# Resampling Algorithm

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A Resampling Algorithm is an estimation algorithm that is based on population samples.

**AKA:**Permutation Test.**Context:**- It can be applied by a Resampling System (that solves a resampling task)

**Example(s):****Counter-Example(s):****See:**Estimation Algorithm, Statistical Inference, Coefficient Of Variation, Poisson Sampling, Sample Distribution Estimation Algorithm.

## References

### 2013

- (Wikipedia, 2013) ⇒ http://en.wikipedia.org/wiki/Resampling_(statistics) Retrieved:2013-12-4.
- In statistics,
**resampling**is any of a variety of methods for doing one of the following:- Estimating the precision of sample statistics (medians, variances, percentiles) by using subsets of available data (
**jackknifing**) or drawing randomly with replacement from a set of data points (bootstrapping) - Exchanging labels on data points when performing significance tests (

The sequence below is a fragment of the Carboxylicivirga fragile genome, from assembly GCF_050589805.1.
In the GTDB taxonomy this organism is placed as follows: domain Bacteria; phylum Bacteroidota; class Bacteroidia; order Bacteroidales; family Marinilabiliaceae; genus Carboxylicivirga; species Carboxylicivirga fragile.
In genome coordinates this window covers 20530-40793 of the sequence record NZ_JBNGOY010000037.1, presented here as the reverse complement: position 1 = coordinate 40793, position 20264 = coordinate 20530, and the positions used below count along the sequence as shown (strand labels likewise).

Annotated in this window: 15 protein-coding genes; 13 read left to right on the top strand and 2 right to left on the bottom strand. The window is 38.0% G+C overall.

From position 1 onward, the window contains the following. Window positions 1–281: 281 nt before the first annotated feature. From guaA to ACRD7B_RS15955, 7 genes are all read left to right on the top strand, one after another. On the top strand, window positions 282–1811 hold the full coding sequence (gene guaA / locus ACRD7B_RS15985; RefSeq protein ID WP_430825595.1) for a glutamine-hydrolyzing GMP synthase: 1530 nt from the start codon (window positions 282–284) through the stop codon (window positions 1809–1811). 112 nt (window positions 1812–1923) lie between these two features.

**permutation tests**, also called exact tests, randomization tests, or re-randomization tests) - Validating models by using random subsets (bootstrapping, cross validation)

- Estimating the precision of sample statistics (medians, variances, percentiles) by using subsets of available data (
- Common resampling techniques include bootstrapping, jackknifing and permutation tests.

- In statistics,

### 2008

- (Sasha & Wilson, 2008) ⇒ Dennis Shasha, and Manda Wilson. (2008). “Statistics is Easy!" Synthesis Lectures on Mathematics and Statistics. doi:10.2200/S00142ED1V01Y200807MAS001

### 2003

- (Howell, 2003) ⇒ David C. Howell. (2003). http://www.uvm.edu/~dhowell/StatPages/Resampling/
- QUOTE: The tests that I am discussing seem to go under a variety of names, which doesn't make things any easier. The general phrase “resampling tests" applies to any situation in which the test is based on resampling scores from some pool of data. Bootstrapping and randomization tests are both examples of resampling tests. A name that has been around for some time is “permutation tests." It refers to the fact that with randomization tests we permute the data into all sorts of different orders, and then calculate our test statistic on each permutation. The only problem with this name, as I see it, is that we aren't really taking permutations -- we are taking different combinations.